The Department may collect the judgment liens “in the same manner that any debt due the state is collected․” IC § 6-8.1-8-4. Further, “[t]he remedies for tax collection provided to the department under this chapter are cumulative and the selection or use of one (1) of the remedies does not preclude the subsequent or corresponding use of one (1) or more of the other remedies.” IC § 6-8.1-8-7.
The definitions of “judgment” and “judgment lien” help to clarify whether a judgment lien will support the institution of proceedings supplemental. The definition of “judgment” includes: “An award may be in the nature of, or equivalent of, a judgment. Also, an order may be a judgment.” black's Law Dictionary 841-42 (6th ed.1990) (citations omitted). The definition encompasses administrative decisions. “Judgment lien” is defined as:
An encumbrance that arises by law when a judgment for the recovery of money is docketed and that attaches to the debtor's real estate located in the court where the judgment is docketed. A lien binding the real estate of a judgment debtor, in favor of the holder of the judgment, and giving the latter a right to levy on the property for the satisfaction of his judgment to the exclusion of other adverse interests subsequent to the judgment. Right to subject property of judgment debtor to satisfaction of judgment. A charge on or attachment of property of one who owes a debt and is subject to a judgment thereon.
black's Law Dictionary 845 (6th ed.1990) (citations omitted). A judgment lien presumes the existence of a judgment that is docketed. The judgment lien is merely the next step in enforcing a judgment and presumes the existence of the judgment.
Implicitly, the income tax assessment and collection statutes establish that the administrative procedures, allowing protest to the Department and appeal to the tax court, result in a judgment after the time periods have expired and the necessary procedures have been followed. The tax judgment liens are recorded “in the judgment debtor's column of the judgment record․” IC § 6-8.1-8-2(d).3 Thus, the statutory framework establishes a judgment when the tax warrant is recorded as a judgment lien in the court's judgment record. The judgment lien recorded by the circuit court clerk serves the same purpose as a judicial judgment. Cf. Bank of Kansas v. Davison, 253 Kan. 780, 861 P.2d 806 (1993) (a tax judgment lien is not a judgment for collateral estoppel purposes but is treated as a judgment).
The Department then can collect the judgment liens in any manner in which the State collects other debts. IC § 6-8.1-8-4. Once the judgment is established in the county where the tax warrant is sent, the Department may use proceedings supplemental and any other means available to the State to collect the debt.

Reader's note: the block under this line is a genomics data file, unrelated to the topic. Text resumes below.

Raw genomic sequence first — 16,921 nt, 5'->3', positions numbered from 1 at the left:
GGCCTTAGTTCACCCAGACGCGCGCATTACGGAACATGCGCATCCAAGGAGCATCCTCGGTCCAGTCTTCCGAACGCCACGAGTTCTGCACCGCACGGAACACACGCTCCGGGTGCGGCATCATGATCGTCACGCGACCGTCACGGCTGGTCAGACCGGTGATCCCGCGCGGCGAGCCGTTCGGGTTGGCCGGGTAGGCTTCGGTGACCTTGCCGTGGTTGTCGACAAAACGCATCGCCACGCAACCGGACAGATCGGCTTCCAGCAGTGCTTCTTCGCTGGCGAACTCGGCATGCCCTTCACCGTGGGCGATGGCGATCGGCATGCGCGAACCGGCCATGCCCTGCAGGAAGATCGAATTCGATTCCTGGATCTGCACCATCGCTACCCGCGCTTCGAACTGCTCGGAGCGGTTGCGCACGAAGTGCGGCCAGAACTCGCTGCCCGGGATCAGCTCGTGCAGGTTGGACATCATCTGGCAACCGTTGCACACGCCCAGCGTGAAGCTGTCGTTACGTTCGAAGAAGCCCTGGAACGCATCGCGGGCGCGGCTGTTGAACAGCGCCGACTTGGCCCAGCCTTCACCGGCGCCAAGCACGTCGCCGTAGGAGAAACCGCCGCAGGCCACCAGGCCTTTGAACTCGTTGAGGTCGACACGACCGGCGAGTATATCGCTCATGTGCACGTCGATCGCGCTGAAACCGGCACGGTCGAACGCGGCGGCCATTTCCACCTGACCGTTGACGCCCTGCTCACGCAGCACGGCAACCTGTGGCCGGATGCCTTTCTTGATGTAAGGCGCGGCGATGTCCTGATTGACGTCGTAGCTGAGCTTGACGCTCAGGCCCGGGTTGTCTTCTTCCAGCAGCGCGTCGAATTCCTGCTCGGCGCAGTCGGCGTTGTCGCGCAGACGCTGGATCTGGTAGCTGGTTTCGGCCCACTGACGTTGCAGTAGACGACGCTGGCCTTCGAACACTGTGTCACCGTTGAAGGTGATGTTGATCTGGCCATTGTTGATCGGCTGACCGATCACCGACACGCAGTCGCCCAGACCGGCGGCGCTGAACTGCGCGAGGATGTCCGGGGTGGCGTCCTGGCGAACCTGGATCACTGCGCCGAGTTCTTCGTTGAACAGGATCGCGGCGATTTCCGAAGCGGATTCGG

I would reverse the judgment and remand for proceedings consistent with the tax statutes.
1. Judgment is defined as:The official and authentic decision of a court of justice upon the respective rights and claims of the parties to an action or suit therein litigated and submitted to its determination. The final decision of the court resolving the dispute and determining the rights and obligations of the parties. The law's last word in a judicial controversy, it being the final determination by a court of the rights of the parties upon matters submitted to it in an action or proceeding. Conclusion of law upon facts found or admitted by the parties or upon their default in the course of the suit. Decision or sentence of the law, given by a court of justice or other competent tribunal, as the result of proceedings instituted therein․ Decision or sentence of the law pronounced by the court and entered upon its docket, minutes or record. Determination of a court of competent jurisdiction upon matters submitted to it. Determination or sentence of the law, pronounced by a competent judge or court, as the result of an action or proceeding instituted in such court, affirming that, upon the matters submitted for its decision, a legal duty or liability does or does not exist.Black's Law Dictionary 841-42 (6th ed.1990) (citations omitted).
2. We reject the Department's reliance on Bryant v. State, 660 N.E.2d 290 (Ind.1995), a case dealing with the criminal double jeopardy implications of payment of the controlled substance excise tax. Although the court refers to the tax assessment as a “judgment,” it is in an entirely different, criminal, constitutional context that has no relevance here.
3. IC § 6-8.1-8-2(c) provides the Department with authority to record tax warrants, which become judgment liens, with the circuit court clerk of any county where the debtor owns property. Proceedings supplemental must be pursued in the county in which the original judgment was obtained. See Borgman v. Aikens, 681 N.E.2d 213 (Ind.Ct.App.1997) (federal court judgment had to be domesticated in county in which creditor sought to use proceedings supplemental to collect the judgment), trans. denied. Because the judgment originates with the Department or the tax court, the circuit court clerk's docket entry provides the basis for the origin of the proceedings in a particular county.
NAJAM, J., concurs. FRIEDLANDER, J., dissents with separate opinion.